During my career, I’ve attended and participated in numerous sessions about small companies. One was titled “Are small companies going the way of the dinosaur?” Another had an implicit theme “Can small companies survive?” There may have been another one with a theme “Should small companies survive?” My basic answer to these types of questions is “Yes, they can survive, but, in vernacular, it ain’t easy.”
One question is just what constitutes a small company? The historic FIT threshold is $500 million assets. Today, $1 billion, even $2 billion, might qualify as a “small” dividing line.
Small companies seem pretty much a U.S. phenomenon. I know there are no small companies in Canada, and I’m not aware of similar companies in other countries.
From a 2005 National Association of Insurance Commissioners (NAIC) statistical summary, there are about 700 US companies out of 1022 with under $500 million assets. The great majority of these are under $100 million. Many of the 700 are affiliated, some are stagnant. Arguably, the ones trying to grow, who are concerned with capital management, carry at least $100 million assets today.
Marketing of products is essential to growth. However, since capital usually suffers initial adverse impact from marketing activity, the function is a two edged sword and must be managed very carefully.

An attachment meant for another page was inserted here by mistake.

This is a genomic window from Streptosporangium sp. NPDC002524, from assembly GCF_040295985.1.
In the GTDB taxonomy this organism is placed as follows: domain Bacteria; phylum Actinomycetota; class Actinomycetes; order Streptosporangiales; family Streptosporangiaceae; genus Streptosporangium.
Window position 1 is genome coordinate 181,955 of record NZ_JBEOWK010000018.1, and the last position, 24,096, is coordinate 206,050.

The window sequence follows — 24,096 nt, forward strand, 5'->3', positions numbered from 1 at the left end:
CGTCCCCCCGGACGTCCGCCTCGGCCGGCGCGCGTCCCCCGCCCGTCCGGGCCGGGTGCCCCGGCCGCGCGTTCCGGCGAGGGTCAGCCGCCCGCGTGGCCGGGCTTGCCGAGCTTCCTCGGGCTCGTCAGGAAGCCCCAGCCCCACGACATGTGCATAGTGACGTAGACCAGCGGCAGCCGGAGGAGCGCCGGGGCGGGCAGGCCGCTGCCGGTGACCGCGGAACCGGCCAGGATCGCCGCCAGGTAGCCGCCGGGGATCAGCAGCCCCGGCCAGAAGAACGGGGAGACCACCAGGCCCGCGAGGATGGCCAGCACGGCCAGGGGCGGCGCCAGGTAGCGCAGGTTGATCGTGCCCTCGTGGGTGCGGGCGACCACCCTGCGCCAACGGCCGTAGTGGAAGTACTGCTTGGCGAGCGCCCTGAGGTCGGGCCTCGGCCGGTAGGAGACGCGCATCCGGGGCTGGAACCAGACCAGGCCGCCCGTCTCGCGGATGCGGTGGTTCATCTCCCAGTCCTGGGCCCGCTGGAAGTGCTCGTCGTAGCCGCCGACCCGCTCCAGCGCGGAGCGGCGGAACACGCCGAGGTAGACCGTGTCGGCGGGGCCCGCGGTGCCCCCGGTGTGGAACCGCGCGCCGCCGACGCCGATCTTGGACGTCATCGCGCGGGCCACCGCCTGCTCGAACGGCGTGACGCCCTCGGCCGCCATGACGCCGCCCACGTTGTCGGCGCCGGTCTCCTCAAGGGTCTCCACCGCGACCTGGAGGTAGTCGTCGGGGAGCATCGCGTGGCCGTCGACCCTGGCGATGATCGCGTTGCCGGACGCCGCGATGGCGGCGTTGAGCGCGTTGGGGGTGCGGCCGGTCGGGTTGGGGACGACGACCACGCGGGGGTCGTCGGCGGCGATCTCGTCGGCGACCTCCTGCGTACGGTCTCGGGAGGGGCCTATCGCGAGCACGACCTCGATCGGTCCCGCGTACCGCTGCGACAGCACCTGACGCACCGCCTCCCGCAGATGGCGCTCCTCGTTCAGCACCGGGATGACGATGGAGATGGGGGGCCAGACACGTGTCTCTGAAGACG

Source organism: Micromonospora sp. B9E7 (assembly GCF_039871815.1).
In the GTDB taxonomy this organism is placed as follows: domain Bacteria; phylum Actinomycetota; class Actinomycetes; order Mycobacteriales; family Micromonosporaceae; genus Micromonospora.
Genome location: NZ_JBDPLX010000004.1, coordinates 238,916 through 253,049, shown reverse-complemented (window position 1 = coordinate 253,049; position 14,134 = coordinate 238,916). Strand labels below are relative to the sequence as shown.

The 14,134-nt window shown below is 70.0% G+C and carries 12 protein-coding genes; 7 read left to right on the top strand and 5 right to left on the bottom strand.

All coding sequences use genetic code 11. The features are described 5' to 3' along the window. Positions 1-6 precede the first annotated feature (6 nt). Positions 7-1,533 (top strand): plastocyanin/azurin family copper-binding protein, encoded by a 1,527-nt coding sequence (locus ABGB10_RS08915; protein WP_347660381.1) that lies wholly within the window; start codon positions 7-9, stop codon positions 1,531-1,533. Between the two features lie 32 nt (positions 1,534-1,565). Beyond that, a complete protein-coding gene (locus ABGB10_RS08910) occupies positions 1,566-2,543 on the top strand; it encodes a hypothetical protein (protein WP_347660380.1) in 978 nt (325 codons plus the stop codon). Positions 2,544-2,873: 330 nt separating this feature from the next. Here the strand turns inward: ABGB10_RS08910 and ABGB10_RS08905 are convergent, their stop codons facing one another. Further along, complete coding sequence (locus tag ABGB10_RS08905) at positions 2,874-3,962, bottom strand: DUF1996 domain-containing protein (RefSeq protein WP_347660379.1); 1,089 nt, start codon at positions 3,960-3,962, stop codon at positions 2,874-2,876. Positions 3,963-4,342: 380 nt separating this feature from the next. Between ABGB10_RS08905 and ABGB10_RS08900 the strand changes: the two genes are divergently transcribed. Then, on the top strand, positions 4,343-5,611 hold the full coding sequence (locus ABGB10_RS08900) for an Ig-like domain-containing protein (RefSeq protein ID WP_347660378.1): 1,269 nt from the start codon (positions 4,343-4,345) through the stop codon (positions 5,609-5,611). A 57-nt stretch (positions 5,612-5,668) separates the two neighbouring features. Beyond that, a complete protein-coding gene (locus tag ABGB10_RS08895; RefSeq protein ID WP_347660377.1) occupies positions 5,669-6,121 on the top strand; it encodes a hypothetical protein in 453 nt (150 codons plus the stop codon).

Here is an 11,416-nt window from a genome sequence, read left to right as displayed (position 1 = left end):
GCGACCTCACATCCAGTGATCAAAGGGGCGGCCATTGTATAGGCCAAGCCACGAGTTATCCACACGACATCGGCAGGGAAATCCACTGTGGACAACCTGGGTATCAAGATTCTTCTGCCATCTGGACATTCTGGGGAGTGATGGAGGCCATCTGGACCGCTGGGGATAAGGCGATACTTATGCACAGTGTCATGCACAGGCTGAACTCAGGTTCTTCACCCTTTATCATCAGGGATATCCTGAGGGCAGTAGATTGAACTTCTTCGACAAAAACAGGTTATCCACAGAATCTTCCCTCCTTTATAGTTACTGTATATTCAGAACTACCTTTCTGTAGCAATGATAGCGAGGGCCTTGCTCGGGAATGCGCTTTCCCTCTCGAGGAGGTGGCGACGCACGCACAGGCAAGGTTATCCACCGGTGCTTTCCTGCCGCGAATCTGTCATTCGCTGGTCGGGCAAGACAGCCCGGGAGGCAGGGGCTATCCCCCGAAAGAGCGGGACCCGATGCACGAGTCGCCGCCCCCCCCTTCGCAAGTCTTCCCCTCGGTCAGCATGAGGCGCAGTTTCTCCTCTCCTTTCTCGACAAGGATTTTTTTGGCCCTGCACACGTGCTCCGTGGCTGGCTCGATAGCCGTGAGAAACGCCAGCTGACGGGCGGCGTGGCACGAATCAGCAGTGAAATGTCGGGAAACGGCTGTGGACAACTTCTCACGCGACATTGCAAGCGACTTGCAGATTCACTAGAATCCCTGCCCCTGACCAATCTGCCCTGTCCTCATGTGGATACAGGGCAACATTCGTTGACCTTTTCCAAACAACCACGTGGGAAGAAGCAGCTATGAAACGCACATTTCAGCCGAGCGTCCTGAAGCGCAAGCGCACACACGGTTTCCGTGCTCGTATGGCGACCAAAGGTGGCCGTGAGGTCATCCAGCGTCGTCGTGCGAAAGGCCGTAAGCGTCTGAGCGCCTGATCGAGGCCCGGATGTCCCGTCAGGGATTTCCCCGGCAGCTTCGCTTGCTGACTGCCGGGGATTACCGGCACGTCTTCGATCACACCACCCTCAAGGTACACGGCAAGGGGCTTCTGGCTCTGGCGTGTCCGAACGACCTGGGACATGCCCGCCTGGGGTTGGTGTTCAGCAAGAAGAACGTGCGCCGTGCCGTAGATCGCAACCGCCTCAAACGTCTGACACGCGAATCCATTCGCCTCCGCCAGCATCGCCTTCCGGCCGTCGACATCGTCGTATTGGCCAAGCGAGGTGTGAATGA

It’s been stated before that a small company should seek marketing niches. “Don’t try to be all things to all agents” is often advised. This means that several, but not a great many, niches should be attempted. Preferably, they should be “safe” niches. Today, lines like long term care, stop loss, long term disability, and variable products are often considered unsafe for small companies, due to uncertain claims experience, claims volatility, start up expenses, specialized personnel required, or a combination of the above.
Small companies have often complained that rating agencies are biased against them, and focus entirely too much on size. In any event, in dealing with rating agencies, a company should avoid the above niches that are out of favor today. At the very least, it should not be deemed overly concentrated in any one of them.
Some companies have claimed that, if they Powership Hong Kong receive a lowered rating, their marketing activities would cease, and they might as well close their doors. However, some small companies can be pointed to that have been able to sell significant new business with less than, say, an A- rating from Best. Since selling insurance is highly psychological, a company should decide whether its desired marketing niches will tolerate a relatively low rating.
In any event, a company should measure in advance how high a rating it needs to be successful, and how much a high rating would conflict with its other desired elements of management flexibility.
Some small companies rely heavily on reinsurance. Professional reinsurers can provide surplus relief and thus protect capital, as well as underwriting and related advice. However, reinsurance should not be considered a panacea. First, reinsurance prices seem to be rising today. Due to likely small volumes ceded, some reinsurers are reluctant to deal with small companies.